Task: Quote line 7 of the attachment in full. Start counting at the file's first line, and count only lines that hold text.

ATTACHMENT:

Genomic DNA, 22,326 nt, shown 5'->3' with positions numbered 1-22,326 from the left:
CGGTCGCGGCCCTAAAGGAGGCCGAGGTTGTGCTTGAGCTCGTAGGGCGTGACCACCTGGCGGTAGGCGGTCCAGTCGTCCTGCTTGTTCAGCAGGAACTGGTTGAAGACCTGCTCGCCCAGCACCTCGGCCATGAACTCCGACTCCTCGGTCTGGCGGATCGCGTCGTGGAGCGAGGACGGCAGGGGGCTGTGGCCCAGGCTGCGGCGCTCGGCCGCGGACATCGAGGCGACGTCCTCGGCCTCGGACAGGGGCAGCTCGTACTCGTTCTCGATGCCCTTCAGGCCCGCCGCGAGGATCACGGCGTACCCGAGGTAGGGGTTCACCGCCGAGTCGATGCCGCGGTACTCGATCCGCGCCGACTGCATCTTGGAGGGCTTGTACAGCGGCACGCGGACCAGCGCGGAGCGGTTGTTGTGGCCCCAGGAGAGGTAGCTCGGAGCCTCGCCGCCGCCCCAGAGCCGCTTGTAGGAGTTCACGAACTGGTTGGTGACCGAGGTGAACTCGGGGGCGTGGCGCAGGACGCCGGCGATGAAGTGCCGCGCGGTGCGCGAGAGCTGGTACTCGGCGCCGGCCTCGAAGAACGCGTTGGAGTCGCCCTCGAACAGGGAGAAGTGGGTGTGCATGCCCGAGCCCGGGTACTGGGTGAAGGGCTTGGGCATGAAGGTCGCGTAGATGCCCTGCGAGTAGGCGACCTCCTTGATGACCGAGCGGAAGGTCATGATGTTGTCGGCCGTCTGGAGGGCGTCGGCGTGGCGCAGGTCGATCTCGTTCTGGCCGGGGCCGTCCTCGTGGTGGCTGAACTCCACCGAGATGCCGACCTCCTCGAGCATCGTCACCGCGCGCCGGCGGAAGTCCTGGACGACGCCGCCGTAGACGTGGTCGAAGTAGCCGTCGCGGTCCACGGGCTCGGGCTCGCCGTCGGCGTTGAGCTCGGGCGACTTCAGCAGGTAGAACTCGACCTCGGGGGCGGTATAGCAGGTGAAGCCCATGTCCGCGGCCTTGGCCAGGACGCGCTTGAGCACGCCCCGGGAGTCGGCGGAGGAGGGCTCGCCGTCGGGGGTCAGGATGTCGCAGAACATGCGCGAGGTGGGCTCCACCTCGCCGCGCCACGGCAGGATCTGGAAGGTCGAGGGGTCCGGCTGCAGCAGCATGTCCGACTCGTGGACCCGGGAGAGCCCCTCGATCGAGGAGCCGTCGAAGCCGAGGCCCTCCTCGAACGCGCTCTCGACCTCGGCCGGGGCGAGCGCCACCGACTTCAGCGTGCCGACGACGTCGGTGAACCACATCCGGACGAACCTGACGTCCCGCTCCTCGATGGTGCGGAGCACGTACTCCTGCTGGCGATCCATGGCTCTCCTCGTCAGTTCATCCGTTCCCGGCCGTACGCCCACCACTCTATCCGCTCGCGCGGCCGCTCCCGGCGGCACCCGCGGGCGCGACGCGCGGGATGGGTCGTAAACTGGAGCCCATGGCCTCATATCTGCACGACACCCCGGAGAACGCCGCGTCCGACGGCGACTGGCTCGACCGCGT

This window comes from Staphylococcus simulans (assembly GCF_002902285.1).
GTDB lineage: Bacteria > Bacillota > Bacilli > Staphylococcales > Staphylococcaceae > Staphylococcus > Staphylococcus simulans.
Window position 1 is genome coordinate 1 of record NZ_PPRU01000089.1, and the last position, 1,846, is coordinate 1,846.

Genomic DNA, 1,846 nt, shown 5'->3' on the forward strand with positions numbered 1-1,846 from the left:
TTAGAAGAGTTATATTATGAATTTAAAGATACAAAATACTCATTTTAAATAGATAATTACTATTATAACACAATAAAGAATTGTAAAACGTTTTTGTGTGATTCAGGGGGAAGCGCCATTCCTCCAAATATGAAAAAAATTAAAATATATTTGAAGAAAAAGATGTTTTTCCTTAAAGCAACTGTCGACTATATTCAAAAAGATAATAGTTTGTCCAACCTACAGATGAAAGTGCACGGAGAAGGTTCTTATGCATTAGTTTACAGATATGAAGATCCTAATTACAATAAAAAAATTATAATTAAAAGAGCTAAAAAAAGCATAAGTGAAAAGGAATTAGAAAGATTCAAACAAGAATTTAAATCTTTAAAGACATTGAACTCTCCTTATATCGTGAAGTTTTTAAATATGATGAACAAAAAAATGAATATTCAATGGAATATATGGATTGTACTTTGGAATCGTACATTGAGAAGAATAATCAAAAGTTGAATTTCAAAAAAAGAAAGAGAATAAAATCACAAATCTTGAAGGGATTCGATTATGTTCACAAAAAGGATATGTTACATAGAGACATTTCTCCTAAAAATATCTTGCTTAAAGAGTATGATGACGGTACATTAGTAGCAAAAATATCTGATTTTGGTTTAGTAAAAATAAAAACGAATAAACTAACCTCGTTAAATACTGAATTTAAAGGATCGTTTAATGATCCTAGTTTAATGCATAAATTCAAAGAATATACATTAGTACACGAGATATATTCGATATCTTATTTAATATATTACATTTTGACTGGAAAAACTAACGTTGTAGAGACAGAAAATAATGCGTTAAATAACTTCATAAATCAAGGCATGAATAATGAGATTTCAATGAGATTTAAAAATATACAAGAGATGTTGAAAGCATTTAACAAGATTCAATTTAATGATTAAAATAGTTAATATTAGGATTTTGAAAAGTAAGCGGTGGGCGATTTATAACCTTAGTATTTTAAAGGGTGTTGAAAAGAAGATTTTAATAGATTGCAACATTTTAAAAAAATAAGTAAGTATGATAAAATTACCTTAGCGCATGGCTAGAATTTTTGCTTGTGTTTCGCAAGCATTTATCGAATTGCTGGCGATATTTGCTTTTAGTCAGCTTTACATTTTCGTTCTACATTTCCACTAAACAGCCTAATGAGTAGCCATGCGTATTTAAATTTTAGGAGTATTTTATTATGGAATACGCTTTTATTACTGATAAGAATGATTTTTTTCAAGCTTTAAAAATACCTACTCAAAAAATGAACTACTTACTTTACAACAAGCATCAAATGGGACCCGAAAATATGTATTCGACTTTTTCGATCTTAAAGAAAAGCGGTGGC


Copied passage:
TTAGAAGAGTTATATTATGAATTTAAAGATACAAAATACTCATTTTAAATAGATAATTACTATTATAACACAATAAAGAATTGTAAAACGTTTTTGTGTGATTCAGGGGGAAGCGCCATTCCTCCAAATATGAAAAAAATTAAAATATATTTGAAGAAAAAGATGTTTTTCCTTAAAGCAACTGTCGACTATATTCAAAAAGATAATAGTTTGTCCAACCTACAGATGAAAGTGCACGGAGAAGGTTCTTATGCATTAGTTTACAGATATGAAGATCCTAATTACAATAAAAAAATTATAATTAAAAGAGCTAAAAAAAGCATAAGTGAAAAGGAATTAGAAAGATTCAAACAAGAATTTAAATCTTTAAAGACATTGAACTCTCCTTATATCGTGAAGTTTTTAAATATGATGAACAAAAAAATGAATATTCAATGGAATATATGGATTGTACTTTGGAATCGTACATTGAGAAGAATAATCAAAAGTTGAATTTCAAAAAAAGAAAGAGAATAAAATCACAAATCTTGAAGGGATTCGATTATGTTCACAAAAAGGATATGTTACATAGAGACATTTCTCCTAAAAATATCTTGCTTAAAGAGTATGATGACGGTACATTAGTAGCAAAAATATCTGATTTTGGTTTAGTAAAAATAAAAACGAATAAACTAACCTCGTTAAATACTGAATTTAAAGGATCGTTTAATGATCCTAGTTTAATGCATAAATTCAAAGAATATACATTAGTACACGAGATATATTCGATATCTTATTTAATATATTACATTTTGACTGGAAAAACTAACGTTGTAGAGACAGAAAATAATGCGTTAAATAACTTCATAAATCAAGGCATGAATAATGAGATTTCAATGAGATTTAAAAATATACAAGAGATGTTGAAAGCATTTAACAAGATTCAATTTAATGATTAAAATAGTTAATATTAGGATTTTGAAAAGTAAGCGGTGGGCGATTTATAACCTTAGTATTTTAAAGGGTGTTGAAAAGAAGATTTTAATAGATTGCAACATTTTAAAAAAATAAGTAAGTATGATAAAATTACCTTAGCGCATGGCTAGAATTTTTGCTTGTGTTTCGCAAGCATTTATCGAATTGCTGGCGATATTTGCTTTTAGTCAGCTTTACATTTTCGTTCTACATTTCCACTAAACAGCCTAATGAGTAGCCATGCGTATTTAAATTTTAGGAGTATTTTATTATGGAATACGCTTTTATTACTGATAAGAATGATTTTTTTCAAGCTTTAAAAATACCTACTCAAAAAATGAACTACTTACTTTACAACAAGCATCAAATGGGACCCGAAAATATGTATTCGACTTTTTCGATCTTAAAGAAAAGCGGTGGC